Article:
As it sinks, the hole in her chest starts to burn. The device inside is overheating, melting the microfilaments and nanochips that bind her to him. Perfect fingernails snap on the wooden dock as she silently endures the pain. A distant part of her wonders why they’d program that in; a different part has no such questions.

And then it’s over. It’s done.

She breathes in shakily as a smile twitches on her lips. Never again can anyone else have control over her heart—she’s free.

This story is part of No Novel November, a daily microfiction challenge. If you'd like to know more and/or join in, click here. 

Our own personal fairytale

Day 16: Remember
No Novel November 2019

Illustration of a giant dragon breathing fire on a lone knight - Firebreath by drachenmagier via Deviant Art

“Once upon a time, there was a handsome prince. Being the eldest son, it was vital that he marry quickly and well. Other rulers offered their most beautiful daughters as a match, but he turned them all away. His parents began to worry. Would he be eligible to wear the crown when the time came?

“The search was interrupted by the sudden appearance of a dragon. Every knight volunteered, but the prince shouted them down. There had been a prophecy: His future bride waited in the clutches of the dragon. He would go alone or never marry, allowing the kingdom to fall into ruin.

“What choice did they have? He set out on the eve of the harvest moon, the ring of destiny in his ears.

“But when the prince arrived at the watchtower by the sea, he found no wyrmling but a gargantuan beast. It fell upon him with claws and teeth and flame as he retreated into the surf. Hemmed in by death, the prince marshaled his courage for what he hoped would be a fatal blow.

“But before he could strike, the dragon let out an unearthly scream and fell dead in the sand.

“A girl wielding a bloody sword emerged from behind the carcass. She thanked him for his distraction and offered to take him home since his horse had been eaten.

“They’ve been together ever since.”

The queen gripped the king’s hand as another spasm shook his failing body.

“I remember,” he whispered.

This story is part of No Novel November, a daily microfiction challenge. If you'd like to know more and/or join in, click here.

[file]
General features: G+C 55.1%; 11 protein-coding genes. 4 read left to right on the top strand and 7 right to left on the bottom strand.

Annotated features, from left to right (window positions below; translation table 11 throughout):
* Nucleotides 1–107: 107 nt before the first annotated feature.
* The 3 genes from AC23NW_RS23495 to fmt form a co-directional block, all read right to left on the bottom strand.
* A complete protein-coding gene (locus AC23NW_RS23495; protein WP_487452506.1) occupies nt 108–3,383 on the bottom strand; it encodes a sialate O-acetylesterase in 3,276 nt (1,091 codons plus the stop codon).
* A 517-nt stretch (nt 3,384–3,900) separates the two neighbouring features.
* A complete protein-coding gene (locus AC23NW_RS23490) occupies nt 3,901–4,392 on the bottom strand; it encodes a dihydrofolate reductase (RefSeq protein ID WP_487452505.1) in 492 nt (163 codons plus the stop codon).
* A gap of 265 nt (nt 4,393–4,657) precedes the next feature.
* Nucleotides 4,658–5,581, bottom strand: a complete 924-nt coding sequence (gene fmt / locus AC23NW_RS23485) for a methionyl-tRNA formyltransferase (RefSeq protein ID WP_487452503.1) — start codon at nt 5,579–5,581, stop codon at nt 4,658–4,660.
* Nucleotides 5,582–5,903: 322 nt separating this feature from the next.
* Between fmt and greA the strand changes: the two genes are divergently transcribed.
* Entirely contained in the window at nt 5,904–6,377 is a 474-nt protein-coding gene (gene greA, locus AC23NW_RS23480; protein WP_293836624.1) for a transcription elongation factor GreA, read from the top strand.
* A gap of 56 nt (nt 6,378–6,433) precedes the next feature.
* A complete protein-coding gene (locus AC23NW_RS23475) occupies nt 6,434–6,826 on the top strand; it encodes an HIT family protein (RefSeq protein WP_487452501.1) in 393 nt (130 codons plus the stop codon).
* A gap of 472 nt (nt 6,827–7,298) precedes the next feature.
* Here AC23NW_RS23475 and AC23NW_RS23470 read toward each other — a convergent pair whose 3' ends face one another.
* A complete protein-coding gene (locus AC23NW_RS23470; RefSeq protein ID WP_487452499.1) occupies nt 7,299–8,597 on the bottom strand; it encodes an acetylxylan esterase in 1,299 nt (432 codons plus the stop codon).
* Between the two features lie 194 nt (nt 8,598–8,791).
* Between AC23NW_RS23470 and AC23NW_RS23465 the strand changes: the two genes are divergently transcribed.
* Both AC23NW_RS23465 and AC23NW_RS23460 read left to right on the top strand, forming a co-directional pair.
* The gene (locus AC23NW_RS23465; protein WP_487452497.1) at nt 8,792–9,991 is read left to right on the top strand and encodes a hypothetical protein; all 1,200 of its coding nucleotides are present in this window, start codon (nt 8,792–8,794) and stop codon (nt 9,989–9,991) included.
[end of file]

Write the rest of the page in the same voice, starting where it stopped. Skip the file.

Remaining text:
Think mystical thoughts

Day 15: Guess
No Novel November 2019

Madam ZuZu’s Psychic Pservices isn’t her full-time gig. She spends her days answering phones for a local telecom, rushes home to scarf down a Hot Pocket, then Ubers to her downtown storefront just in time for the bars to start swinging.

She’s barely wrapped her turban when the doorbell jangles. It’s a blonde guy, maybe 25, with sad eyes, no ring, knockoff shoes, and stone cold sober—the worst kind of customer.

“Welcome, stranger,” she says, pitching her voice low. He starts to speak, but she rushes on, “Yes, of course I can tell you about her. Come.”

Blondie’s eyes widen, but he obediently sits down across from her at the “crystal” ball.  

She stretches her fingers out and grimaces as if in pain. Then with a sudden, indecent moan, she says, “You will meet a tall, dark stranger. She will sweep you off your feet. It will be soon.”

It’s the most obvious, bogus cliché, but his excitement is real. Dude is desperate.

With heart-shaped sparkles in his eyes, Blondie puts $100 in her hand, then steps out into the neon-lit night.

Where he’s knocked down by a brunette blur in a short skirt and high heels.

“Oh my god, are you okay?” the young woman exclaims, helping him up.

Madame ZuZu watches as the two laugh apologies until it turns into a date at the wine bar next door. She shakes her head, smiling to herself. Even a phony psychic gets it right once in a while.

This story is part of No Novel November, a daily microfiction challenge. If you'd like to know more and/or join in, click here.